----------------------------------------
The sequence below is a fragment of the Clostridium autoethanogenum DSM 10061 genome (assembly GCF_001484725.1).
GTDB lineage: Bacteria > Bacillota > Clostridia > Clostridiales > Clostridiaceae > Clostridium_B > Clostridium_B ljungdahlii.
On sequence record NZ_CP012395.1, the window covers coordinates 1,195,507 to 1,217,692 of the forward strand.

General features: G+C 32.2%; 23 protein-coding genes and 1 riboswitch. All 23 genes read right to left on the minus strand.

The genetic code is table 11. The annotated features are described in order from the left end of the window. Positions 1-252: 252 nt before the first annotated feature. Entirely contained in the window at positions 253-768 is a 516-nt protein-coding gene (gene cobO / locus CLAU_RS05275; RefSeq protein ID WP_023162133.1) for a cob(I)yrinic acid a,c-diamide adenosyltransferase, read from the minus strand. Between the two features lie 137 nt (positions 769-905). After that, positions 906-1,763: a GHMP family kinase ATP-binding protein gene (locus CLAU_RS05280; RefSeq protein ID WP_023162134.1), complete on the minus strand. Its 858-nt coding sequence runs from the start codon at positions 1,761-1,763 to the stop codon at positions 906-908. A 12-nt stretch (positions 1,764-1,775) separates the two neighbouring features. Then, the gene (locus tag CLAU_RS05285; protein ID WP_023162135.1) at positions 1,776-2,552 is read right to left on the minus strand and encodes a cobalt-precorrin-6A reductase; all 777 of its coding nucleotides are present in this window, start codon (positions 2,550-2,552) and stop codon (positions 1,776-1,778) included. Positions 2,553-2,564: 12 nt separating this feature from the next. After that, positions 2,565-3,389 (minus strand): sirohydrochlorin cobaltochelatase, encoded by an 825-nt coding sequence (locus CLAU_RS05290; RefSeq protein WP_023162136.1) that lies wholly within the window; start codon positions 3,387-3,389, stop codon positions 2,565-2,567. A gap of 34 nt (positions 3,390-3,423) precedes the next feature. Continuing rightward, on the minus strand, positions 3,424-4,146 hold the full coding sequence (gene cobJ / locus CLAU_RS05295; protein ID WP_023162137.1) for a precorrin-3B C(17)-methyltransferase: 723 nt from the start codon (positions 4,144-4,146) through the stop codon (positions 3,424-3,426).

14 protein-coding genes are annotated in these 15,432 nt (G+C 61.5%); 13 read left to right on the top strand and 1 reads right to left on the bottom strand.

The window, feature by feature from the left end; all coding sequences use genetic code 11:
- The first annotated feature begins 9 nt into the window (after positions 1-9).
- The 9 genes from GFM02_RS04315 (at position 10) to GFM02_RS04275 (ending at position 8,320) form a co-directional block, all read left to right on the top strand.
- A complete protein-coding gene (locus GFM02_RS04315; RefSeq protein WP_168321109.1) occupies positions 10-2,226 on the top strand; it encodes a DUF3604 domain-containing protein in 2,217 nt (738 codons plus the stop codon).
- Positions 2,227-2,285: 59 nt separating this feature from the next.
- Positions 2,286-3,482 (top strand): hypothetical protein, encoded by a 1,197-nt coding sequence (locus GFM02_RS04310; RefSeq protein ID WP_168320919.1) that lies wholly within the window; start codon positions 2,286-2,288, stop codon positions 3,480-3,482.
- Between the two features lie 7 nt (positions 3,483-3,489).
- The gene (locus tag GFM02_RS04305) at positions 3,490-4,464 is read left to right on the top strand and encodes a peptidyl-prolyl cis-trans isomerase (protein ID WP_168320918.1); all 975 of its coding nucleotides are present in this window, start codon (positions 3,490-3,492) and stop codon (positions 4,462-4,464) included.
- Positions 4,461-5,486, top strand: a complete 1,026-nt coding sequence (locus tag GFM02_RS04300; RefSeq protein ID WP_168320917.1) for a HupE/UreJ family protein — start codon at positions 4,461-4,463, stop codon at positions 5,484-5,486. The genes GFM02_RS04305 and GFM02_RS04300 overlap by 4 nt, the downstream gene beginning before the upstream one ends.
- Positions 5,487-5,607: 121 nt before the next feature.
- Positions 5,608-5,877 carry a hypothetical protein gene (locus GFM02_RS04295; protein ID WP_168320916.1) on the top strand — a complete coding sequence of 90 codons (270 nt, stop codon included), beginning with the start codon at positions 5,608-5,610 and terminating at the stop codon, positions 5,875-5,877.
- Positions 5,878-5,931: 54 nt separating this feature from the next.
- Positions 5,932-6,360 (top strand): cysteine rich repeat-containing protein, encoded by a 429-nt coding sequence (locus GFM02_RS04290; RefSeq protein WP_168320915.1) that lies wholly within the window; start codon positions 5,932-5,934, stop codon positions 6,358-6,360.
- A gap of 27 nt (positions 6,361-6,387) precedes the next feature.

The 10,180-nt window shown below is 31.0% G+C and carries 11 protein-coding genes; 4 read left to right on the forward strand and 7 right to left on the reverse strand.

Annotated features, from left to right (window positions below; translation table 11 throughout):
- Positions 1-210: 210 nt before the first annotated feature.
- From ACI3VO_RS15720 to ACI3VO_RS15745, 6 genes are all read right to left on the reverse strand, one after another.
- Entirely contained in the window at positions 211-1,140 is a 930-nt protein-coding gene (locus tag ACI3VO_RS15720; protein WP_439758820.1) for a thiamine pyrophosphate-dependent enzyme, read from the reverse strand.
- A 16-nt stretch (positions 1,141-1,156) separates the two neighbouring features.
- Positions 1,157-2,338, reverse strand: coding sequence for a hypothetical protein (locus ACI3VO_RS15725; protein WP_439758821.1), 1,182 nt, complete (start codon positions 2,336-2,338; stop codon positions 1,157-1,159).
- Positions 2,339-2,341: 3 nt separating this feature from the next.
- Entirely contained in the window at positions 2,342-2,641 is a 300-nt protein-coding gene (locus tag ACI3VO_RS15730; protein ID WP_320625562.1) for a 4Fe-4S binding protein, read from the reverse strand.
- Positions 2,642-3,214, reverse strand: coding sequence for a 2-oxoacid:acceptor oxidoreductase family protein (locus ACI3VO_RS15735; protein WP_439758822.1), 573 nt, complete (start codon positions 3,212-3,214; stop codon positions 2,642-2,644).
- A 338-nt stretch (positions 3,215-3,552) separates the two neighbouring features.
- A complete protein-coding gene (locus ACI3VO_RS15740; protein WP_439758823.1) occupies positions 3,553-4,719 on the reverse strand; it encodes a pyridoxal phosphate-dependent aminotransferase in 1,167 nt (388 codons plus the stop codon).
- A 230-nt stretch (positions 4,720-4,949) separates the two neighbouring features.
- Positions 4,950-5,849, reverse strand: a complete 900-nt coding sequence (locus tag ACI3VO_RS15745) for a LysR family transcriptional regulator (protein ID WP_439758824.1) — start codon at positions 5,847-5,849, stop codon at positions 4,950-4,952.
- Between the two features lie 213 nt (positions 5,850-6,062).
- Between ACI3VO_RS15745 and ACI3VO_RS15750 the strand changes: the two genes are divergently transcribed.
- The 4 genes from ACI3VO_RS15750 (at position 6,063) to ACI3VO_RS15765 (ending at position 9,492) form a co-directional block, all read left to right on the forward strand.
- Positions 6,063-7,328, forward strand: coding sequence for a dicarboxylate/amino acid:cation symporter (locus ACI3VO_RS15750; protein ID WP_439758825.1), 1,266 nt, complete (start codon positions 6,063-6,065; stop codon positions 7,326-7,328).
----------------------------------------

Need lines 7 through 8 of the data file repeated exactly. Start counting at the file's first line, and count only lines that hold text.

The window, feature by feature from the left end; all coding sequences use genetic code 11:
- The first annotated feature begins 9 nt into the window (after positions 1-9).